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Sociable Steve
Sociable Steve

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Let's talk quality - Part 3

In my first post I covered Operational Quality at a high level. The reality is that you might have written the cleanest, nicest code by all the metrics covered in my (last post)[], but that doesn't mean you're being efficient with the resources you have available.

As you may recall, one of the aspects of a high quality system is that it's easily scale-able. In my mind this means there's an efficient use of resources so you can scale both horizontally (more instances) and vertically (bigger instances) as necessity requires.

I've seen many examples of software engineers focusing only on the quality of the code, making their own lives easier, and ignoring the operational concerns until it's too late and systems have already broken down.

In this post I'll discuss what metrics I think are good to measure and feed into a more holistic quality viewpoint.

What is Operational Quality?

When we write software we know that it'll need to run somewhere. That might be on a server, a PC, a mobile device, an embedded device, or somewhere else. Operational Quality is about how efficiently the resources in that execution environment are used, and how effective the application is at working with those resources when things need to scale.

We also know that things will always go wrong, no matter how hard you try to make sure your system is robust enough, so there's a question around how well you can understand when things are going wrong, what's going wrong, and where it's going wrong.

In my mind this includes a whole range of things, and a starting point of things to consider could be:

  • Memory usage
  • CPU usage
  • Network usage
  • Disk usage
  • Start-up times
  • Responsiveness
  • Appropriate Logging
  • Monitoring and Alerting

There's quite a bit to measure here. Some of this can be automatically tracked, and some requires a bit more insight from people to understand what 'appropriate' means.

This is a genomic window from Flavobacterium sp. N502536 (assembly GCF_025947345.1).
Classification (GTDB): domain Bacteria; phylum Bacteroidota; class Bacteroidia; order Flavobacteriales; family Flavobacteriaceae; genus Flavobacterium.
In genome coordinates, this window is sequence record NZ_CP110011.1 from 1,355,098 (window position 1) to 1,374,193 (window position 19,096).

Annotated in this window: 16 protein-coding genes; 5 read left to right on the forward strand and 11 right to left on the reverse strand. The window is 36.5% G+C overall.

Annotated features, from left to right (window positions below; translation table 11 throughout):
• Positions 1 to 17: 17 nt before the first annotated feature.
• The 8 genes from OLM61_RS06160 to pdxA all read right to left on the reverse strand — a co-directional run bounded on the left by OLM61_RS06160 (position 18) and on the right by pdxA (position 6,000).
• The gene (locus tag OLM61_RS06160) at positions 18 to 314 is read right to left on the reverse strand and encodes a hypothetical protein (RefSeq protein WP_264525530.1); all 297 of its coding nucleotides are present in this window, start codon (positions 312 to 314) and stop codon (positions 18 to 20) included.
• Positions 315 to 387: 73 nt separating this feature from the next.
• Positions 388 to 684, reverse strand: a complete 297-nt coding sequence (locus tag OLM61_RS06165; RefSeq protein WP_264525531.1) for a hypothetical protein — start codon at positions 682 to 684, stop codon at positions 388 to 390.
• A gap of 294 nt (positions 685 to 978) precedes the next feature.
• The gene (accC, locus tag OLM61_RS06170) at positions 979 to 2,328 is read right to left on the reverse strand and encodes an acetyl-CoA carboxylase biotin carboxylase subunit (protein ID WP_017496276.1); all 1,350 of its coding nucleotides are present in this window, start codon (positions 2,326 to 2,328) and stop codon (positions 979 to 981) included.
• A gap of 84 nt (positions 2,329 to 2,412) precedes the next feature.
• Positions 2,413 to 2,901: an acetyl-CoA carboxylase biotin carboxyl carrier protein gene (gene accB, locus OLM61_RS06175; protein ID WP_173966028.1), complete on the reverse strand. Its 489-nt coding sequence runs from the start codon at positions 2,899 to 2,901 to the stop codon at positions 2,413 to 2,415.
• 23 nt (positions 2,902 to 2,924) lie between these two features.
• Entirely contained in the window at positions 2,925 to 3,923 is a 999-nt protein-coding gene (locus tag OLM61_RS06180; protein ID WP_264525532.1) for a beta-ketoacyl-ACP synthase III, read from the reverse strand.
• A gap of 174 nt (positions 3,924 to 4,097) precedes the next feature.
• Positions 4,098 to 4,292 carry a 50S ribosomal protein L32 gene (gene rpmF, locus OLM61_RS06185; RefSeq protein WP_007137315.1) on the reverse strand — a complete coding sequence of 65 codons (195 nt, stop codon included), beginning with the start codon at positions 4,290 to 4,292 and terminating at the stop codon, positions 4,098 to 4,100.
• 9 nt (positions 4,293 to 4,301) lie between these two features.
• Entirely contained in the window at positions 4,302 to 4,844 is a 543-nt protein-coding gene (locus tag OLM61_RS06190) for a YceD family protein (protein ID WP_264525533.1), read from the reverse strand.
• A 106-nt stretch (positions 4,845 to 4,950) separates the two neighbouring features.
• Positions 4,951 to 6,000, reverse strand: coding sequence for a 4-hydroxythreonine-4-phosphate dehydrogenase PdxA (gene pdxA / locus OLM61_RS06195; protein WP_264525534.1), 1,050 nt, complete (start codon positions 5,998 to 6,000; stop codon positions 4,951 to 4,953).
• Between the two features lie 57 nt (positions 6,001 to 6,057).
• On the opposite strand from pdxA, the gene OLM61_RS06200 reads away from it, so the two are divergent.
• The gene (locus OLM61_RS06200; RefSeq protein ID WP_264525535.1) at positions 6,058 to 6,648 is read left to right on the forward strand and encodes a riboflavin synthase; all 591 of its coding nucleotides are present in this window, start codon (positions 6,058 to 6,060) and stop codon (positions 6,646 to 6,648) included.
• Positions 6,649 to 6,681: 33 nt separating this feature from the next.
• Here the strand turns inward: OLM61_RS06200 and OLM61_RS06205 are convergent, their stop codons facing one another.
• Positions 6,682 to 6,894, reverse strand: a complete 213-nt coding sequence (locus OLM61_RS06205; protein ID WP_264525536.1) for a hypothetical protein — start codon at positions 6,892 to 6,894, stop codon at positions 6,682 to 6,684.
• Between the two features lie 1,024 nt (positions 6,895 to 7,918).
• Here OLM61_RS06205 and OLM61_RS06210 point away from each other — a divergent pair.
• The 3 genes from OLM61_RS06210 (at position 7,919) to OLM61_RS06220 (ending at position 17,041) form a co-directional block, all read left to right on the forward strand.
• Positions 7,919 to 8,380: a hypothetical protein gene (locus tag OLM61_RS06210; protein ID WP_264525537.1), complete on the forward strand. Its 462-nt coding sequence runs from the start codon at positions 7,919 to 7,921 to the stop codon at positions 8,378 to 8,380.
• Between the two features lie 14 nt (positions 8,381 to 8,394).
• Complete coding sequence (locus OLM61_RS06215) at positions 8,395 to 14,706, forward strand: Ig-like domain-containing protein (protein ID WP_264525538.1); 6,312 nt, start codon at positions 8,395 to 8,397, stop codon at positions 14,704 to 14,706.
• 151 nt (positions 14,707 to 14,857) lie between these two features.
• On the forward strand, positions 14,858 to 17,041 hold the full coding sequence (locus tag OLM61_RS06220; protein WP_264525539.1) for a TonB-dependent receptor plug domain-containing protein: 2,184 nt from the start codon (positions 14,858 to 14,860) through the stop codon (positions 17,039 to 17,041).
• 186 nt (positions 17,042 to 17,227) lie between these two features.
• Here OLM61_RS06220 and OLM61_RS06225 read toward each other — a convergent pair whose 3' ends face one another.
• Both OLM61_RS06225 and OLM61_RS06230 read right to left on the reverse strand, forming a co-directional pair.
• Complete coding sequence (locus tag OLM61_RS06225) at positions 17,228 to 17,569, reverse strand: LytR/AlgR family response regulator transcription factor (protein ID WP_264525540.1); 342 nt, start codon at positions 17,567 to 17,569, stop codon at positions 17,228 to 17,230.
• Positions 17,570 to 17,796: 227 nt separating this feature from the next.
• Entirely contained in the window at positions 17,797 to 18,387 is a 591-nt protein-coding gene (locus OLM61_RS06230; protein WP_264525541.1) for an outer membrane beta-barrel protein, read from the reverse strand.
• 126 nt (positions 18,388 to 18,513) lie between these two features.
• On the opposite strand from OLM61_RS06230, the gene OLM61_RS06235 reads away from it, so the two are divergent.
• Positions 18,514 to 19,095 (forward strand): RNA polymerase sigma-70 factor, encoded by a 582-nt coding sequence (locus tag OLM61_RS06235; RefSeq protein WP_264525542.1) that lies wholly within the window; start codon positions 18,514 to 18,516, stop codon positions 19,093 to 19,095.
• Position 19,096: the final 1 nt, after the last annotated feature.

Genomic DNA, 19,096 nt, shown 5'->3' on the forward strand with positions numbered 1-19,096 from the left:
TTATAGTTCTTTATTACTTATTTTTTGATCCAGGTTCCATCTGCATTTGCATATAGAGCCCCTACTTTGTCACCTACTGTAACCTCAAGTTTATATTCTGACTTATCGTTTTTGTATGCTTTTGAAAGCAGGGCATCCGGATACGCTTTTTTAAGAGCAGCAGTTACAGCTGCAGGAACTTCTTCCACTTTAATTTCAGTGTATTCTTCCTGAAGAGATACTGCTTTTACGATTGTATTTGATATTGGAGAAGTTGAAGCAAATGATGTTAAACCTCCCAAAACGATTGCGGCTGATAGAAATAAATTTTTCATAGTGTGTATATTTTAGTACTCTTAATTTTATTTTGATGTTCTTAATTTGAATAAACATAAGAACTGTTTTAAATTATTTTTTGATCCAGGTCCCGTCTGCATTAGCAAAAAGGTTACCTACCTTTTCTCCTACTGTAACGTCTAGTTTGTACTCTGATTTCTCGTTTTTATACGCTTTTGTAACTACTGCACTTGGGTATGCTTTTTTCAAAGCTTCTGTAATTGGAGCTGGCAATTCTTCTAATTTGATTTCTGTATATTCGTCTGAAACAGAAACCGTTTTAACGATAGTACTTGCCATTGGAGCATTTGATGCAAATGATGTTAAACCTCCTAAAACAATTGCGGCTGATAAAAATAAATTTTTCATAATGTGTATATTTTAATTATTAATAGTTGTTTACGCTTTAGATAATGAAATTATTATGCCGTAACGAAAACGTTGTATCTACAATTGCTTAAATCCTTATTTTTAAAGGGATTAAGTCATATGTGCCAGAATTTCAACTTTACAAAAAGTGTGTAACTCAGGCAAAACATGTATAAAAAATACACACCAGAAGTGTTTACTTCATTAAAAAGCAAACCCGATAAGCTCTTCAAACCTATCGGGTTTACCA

Let's talk about how I'd measure these.


I'm certainly not an expert in this area, and most of my experience is working with server environments rather than desktop or mobile applications. That said my go-to tooling for understanding resource usage seems to work for all these application, and that's NewRelic. This gives details on resource usage and lets you start getting error traces.

For a less costly setup in server environments I tend towards a couple of other stacks.

  • Prometheus + AlertsManager + Grafana for resource usage monitoring and alerting
  • ElasticSearch + LogStash + Kibana for log aggregation and interrogation

Understanding resource usage for desktop and mobile apps may require may require more specialised knowledge that I have at the moment, but NewRelic claims to have you covered.

What is Appropriate Logging?

Appropriate logging in this case is about getting enough information to understand where errors are occurring, but not so many that your systems are getting overwhelmed. The actual amount of logs will vary from application to application, and there's no real studies I can point at as to what good looks like.

The real test of if logging is appropriate or not comes from how easily things are investigated in an emergent situation, e.g. live incident, or suspected issue. This leads nicely on to the next section...

Handling Live Problems

While you may have the most efficient resource usage possible and can scale like a pro, there will always be times when things break. How you handle them is another important operational concern, and the metrics that can be gathered from incident handling can help to understand quality in more depth. Metrics around incidents include things like:

  • Mean-time-to-acknowledge (MTTA). How long did it take to know there was an issue and for the first response to acknowledge they were dealing with the issue.
  • Mean-time-to-idenfity (MTTI). How long did it take to identify the cause of the issue
  • Mean-time-to-resolve (MTTR). How long did it take to resolve the issue. This is a bit trickier to define, and could mean either service is restored OR the permanent fix is released

While these metrics themselves aren't really a point of consideration in quality, any retrospective on incidents should aim to understand if the monitoring, alerting, and logging were at the right kind of level to help resolve the incident effectively. This is where the feedback of the quality around these metrics really comes from.


There's a lot of variables in measuring resource usage, and different environments will require different understanding and tooling. Your best bet is working with your local, friendly SRE to see what they can do to help you get the metrics you need.

In this post we've looked beyond just development quality and started to understand that how our systems run is equally important to a more holistic view of quality. Even if your specialty isn't operational it'll pay dividends in the future to at least understand what's happening to your software in the wild.

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